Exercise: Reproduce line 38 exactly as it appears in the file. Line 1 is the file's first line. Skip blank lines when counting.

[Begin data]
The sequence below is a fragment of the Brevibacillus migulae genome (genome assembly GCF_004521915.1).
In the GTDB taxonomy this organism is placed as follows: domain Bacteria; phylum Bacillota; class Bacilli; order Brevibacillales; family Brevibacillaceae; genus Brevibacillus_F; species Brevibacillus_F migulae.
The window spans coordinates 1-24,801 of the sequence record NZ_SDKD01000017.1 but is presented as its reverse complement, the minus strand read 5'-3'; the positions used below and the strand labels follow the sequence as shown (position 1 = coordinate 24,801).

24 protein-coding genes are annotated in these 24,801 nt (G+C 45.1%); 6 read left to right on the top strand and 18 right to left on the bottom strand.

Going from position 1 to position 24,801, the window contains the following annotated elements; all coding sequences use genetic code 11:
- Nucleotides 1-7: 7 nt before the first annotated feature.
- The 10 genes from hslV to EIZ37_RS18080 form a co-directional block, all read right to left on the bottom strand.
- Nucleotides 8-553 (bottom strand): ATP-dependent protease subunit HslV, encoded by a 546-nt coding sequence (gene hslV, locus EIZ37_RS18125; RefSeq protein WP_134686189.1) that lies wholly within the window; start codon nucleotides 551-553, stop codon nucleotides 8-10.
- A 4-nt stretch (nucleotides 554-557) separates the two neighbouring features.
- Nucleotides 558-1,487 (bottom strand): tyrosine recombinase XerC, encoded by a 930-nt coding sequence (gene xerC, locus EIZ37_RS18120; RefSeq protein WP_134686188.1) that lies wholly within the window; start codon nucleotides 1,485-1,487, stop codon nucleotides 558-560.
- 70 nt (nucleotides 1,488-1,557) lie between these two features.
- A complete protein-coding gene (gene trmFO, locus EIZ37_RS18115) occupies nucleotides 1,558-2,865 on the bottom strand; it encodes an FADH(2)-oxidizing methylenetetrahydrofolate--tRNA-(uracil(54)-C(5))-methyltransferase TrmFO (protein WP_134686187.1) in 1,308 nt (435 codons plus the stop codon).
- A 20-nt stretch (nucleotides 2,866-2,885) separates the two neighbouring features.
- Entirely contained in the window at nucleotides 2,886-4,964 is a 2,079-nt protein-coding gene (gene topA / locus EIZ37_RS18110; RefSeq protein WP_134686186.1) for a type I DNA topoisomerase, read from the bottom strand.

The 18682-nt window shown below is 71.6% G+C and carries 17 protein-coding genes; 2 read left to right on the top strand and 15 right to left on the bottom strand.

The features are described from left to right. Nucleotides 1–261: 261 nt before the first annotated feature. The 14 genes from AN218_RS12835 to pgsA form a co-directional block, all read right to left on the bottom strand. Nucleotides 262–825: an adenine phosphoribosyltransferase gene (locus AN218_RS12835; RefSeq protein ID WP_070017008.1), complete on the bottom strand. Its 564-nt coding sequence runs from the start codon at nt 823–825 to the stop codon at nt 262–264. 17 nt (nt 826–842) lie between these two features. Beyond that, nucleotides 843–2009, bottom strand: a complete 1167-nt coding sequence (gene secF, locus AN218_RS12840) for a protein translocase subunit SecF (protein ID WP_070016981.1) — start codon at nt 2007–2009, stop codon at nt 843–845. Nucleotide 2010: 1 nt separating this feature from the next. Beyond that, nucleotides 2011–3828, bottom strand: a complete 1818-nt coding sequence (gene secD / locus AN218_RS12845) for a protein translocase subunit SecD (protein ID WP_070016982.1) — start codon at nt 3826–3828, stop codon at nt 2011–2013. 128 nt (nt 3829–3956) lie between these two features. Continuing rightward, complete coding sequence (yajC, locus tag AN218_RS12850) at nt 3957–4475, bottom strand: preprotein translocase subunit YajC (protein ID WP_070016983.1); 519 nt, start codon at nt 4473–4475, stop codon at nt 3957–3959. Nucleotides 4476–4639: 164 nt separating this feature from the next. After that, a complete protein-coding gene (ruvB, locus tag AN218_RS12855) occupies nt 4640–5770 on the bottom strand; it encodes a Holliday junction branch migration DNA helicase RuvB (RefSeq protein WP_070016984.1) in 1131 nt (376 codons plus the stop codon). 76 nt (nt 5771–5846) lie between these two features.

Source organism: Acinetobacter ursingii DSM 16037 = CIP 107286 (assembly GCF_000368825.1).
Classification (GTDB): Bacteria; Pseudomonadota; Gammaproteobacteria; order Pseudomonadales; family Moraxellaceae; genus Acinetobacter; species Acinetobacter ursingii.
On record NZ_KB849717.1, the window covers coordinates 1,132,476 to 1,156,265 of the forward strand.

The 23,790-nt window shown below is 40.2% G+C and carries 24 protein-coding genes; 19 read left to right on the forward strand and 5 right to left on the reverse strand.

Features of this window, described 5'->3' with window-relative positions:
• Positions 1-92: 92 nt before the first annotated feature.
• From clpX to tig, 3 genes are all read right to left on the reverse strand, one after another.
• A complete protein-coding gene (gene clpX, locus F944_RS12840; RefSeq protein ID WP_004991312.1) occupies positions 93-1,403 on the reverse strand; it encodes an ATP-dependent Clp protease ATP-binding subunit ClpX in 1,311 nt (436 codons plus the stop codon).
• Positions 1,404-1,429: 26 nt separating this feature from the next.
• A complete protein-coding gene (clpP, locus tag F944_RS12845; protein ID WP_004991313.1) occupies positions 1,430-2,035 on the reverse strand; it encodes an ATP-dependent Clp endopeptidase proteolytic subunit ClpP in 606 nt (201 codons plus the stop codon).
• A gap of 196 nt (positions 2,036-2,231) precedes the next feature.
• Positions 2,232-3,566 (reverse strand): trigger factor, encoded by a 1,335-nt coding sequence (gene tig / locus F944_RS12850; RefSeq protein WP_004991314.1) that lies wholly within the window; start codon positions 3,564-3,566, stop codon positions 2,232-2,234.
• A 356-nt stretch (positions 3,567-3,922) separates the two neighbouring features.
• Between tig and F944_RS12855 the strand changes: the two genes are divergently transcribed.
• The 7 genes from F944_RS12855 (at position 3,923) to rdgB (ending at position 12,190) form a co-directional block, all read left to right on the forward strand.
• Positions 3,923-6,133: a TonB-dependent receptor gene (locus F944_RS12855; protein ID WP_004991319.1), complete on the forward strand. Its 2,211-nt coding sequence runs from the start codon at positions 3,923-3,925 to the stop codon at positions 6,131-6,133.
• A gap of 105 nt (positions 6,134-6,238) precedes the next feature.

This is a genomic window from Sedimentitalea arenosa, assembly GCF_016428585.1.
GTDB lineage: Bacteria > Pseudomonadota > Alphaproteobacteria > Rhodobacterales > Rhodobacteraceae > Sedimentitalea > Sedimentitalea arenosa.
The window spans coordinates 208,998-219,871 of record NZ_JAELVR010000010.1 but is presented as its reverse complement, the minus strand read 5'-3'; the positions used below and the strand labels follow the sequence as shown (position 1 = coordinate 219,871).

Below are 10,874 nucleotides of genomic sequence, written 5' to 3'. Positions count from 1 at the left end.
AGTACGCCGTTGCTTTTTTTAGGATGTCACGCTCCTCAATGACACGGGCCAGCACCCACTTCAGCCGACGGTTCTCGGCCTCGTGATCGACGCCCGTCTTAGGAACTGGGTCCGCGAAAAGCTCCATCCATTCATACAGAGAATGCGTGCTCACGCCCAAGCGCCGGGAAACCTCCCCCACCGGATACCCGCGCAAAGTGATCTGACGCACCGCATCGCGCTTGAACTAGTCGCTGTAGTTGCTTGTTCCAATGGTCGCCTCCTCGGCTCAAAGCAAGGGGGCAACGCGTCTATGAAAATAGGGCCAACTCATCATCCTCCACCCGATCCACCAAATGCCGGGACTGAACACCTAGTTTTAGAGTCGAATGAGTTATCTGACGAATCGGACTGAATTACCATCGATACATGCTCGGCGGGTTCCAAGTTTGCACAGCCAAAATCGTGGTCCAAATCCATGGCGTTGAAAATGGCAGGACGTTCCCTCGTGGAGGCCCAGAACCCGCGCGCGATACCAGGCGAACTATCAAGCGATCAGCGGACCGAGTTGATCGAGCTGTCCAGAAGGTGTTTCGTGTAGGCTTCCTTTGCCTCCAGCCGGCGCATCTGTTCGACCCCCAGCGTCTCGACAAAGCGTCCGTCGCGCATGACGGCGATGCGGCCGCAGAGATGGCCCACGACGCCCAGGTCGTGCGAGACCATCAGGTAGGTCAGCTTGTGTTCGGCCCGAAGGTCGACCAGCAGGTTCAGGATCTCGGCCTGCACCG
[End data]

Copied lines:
AGTACGCCGTTGCTTTTTTTAGGATGTCACGCTCCTCAATGACACGGGCCAGCACCCACTTCAGCCGACGGTTCTCGGCCTCGTGATCGACGCCCGTCTTAGGAACTGGGTCCGCGAAAAGCTCCATCCATTCATACAGAGAATGCGTGCTCACGCCCAAGCGCCGGGAAACCTCCCCCACCGGATACCCGCGCAAAGTGATCTGACGCACCGCATCGCGCTTGAACTAGTCGCTGTAGTTGCTTGTTCCAATGGTCGCCTCCTCGGCTCAAAGCAAGGGGGCAACGCGTCTATGAAAATAGGGCCAACTCATCATCCTCCACCCGATCCACCAAATGCCGGGACTGAACACCTAGTTTTAGAGTCGAATGAGTTATCTGACGAATCGGACTGAATTACCATCGATACATGCTCGGCGGGTTCCAAGTTTGCACAGCCAAAATCGTGGTCCAAATCCATGGCGTTGAAAATGGCAGGACGTTCCCTCGTGGAGGCCCAGAACCCGCGCGCGATACCAGGCGAACTATCAAGCGATCAGCGGACCGAGTTGATCGAGCTGTCCAGAAGGTGTTTCGTGTAGGCTTCCTTTGCCTCCAGCCGGCGCATCTGTTCGACCCCCAGCGTCTCGACAAAGCGTCCGTCGCGCATGACGGCGATGCGGCCGCAGAGATGGCCCACGACGCCCAGGTCGTGCGAGACCATCAGGTAGGTCAGCTTGTGTTCGGCCCGAAGGTCGACCAGCAGGTTCAGGATCTCGGCCTGCACCG